Jesus Socks

Jesus Socks

Pete has a pair of Jesus socks, like he can walk on broken glass and not feel a thing. One of them’s really saggy, but they’re both equally powerful. But does Pete put his Jesus socks to use? Does he go wade into hot lava to save babies or rescue damsels from burning buildings with his Jesus sock protected toes?

Are you kidding? Pete never so much as tries to step on a nail.

We tell Pete, “You know, there’s only so long you can resist the call of adventure before bad things happen. One day you’re going to need your Jesus socks, and they won’t be there, because you never let yourself need them.”

“I use my Jesus socks plenty,” Pete scoffs. “I rob banks!”

“What?” we say.

“Twenty-three of them so far! Why do you think the left one is so saggy? I use it as a hat, and I crash into the walls, ideally of banks, with my head!”

We just stare at Pete, then at each other for a moment, then the atheists among us begin gloating: not a miracle, those Jesus socks of his, because Pete is not a saint. Not Jesus socks after all, only technological secret science socks. Still powerful, but always with the weak heel.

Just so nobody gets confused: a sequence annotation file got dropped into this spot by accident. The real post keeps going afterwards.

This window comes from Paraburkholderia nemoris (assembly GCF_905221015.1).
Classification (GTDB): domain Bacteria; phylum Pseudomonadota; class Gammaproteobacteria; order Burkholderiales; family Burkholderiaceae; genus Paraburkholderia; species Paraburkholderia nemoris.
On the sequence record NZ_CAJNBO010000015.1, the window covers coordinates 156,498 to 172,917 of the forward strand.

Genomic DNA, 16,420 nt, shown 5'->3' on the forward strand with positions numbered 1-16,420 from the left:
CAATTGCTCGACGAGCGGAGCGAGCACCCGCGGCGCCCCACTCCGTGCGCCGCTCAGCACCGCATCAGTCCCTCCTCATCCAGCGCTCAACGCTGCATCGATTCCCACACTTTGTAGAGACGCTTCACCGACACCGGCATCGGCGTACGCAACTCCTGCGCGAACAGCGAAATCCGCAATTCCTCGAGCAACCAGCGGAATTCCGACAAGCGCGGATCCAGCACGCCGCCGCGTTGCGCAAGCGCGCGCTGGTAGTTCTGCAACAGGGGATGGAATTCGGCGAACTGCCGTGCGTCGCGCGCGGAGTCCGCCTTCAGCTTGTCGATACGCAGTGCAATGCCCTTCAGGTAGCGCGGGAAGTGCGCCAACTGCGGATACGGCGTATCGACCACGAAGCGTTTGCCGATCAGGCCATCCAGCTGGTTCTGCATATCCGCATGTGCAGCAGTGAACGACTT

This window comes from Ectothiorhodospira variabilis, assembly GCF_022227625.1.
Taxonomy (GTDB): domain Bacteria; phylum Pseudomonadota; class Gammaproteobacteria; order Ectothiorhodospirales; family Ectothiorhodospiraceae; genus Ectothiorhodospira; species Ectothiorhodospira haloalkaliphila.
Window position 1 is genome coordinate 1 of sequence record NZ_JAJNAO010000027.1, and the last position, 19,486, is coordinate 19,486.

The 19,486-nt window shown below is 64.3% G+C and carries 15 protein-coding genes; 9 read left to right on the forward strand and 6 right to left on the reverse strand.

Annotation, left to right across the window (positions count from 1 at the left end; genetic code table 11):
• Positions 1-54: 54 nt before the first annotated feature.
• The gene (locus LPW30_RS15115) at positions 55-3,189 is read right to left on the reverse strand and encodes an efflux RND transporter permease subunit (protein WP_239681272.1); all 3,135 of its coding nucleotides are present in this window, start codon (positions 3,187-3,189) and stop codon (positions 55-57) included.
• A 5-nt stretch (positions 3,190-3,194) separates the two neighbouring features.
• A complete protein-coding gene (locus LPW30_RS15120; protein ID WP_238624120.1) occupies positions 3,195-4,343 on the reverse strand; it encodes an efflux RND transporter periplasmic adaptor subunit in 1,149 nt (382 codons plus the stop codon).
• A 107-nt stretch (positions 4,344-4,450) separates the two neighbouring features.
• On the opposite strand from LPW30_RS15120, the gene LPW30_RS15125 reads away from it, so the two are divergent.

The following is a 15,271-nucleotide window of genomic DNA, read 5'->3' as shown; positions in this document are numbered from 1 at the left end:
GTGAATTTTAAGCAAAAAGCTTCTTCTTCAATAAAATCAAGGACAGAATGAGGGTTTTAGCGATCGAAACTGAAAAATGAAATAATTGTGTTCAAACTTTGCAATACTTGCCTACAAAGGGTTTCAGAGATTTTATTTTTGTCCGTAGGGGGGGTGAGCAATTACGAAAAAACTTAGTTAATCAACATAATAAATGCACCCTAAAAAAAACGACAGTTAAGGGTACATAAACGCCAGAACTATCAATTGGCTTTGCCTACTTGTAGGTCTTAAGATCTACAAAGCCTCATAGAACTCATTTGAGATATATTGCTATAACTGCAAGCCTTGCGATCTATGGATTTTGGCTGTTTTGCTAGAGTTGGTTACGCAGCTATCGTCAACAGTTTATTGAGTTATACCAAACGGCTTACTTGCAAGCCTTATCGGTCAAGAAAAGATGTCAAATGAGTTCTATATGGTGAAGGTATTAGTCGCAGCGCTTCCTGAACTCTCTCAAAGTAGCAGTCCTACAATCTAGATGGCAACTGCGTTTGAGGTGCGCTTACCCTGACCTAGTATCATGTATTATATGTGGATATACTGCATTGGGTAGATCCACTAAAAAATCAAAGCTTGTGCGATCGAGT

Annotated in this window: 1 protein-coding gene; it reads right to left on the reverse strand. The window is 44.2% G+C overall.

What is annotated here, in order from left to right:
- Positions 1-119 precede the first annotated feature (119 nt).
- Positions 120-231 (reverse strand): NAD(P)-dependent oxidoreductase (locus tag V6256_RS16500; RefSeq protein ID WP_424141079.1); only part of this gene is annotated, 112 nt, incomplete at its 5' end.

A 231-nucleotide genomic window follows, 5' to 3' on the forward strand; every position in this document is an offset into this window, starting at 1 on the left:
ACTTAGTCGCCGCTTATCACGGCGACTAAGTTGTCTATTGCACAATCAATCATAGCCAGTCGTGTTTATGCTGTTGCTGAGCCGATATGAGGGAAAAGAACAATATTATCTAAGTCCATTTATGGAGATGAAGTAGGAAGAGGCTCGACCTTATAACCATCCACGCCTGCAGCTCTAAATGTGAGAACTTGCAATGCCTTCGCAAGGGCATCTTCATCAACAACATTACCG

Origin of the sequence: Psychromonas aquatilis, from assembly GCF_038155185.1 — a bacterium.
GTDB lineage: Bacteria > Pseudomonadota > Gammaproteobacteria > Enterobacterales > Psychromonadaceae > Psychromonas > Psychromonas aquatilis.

Oh, where did you ever get those socks, Pete? And how come you never pick up the tab?

That’s when the Devil shows up, because that’s what the Devil does when you spend too much time on the subject of Jesus socks. The Devil says, “Ask him what he does with the other sock.” But we ignore the Devil, because that’s what you’re supposed to do or the Devil starts thinking we’re all pals.

“Oh, yeah?” says Bob, who still believes. “If those aren’t the very socks of Jesus, how come you’ve never been caught despite all your so called ‘bank robberies’?”

“Because I’m lucky,” Pete asserts.

That’s when we all smirk. “There’s no such thing as luck,” Bob says. “Even the most technologically adept of James Bond villains eventually gets caught. But not you, because those are Jesus socks.”

“If you think so, Bob,” says the Devil. “Then maybe you should kiss them.”

“They are the socks of Jesus after all,” we nonbelievers tell Bob.

So Bob kneels, because Bob really believes.

“Now kiss the other sock,” the Devil whispers, like he’s turned on or something. “The sagging one. Pete’s favorite. Isn’t it as soft as a lover’s sighs?”

We all pay more attention to the sagging Jesus sock. “What do you do with it, Pete?”

“When you’re not busy robbing banks?”

Pete blushes twenty-three shades of red.

“Fuck each and every one of you,” he sputters. “I give all the money to charity.”


About the Author

Hugh Behm-Steinberg’s prose can be found in X-Ray, Grimoire, Joyland, Jellyfish Review, Heavy Feather Review and Pank. His short story "Taylor Swift" won the Barthelme Prize from Gulf Coast, and his story "Goodwill" was picked as one of the Wigleaf Top Fifty Very Short Fictions. A collection of prose poems and microfiction, Animal Children, was published by Nomadic Press in 2020. He teaches writing and literature at California College of the Arts in San Francisco.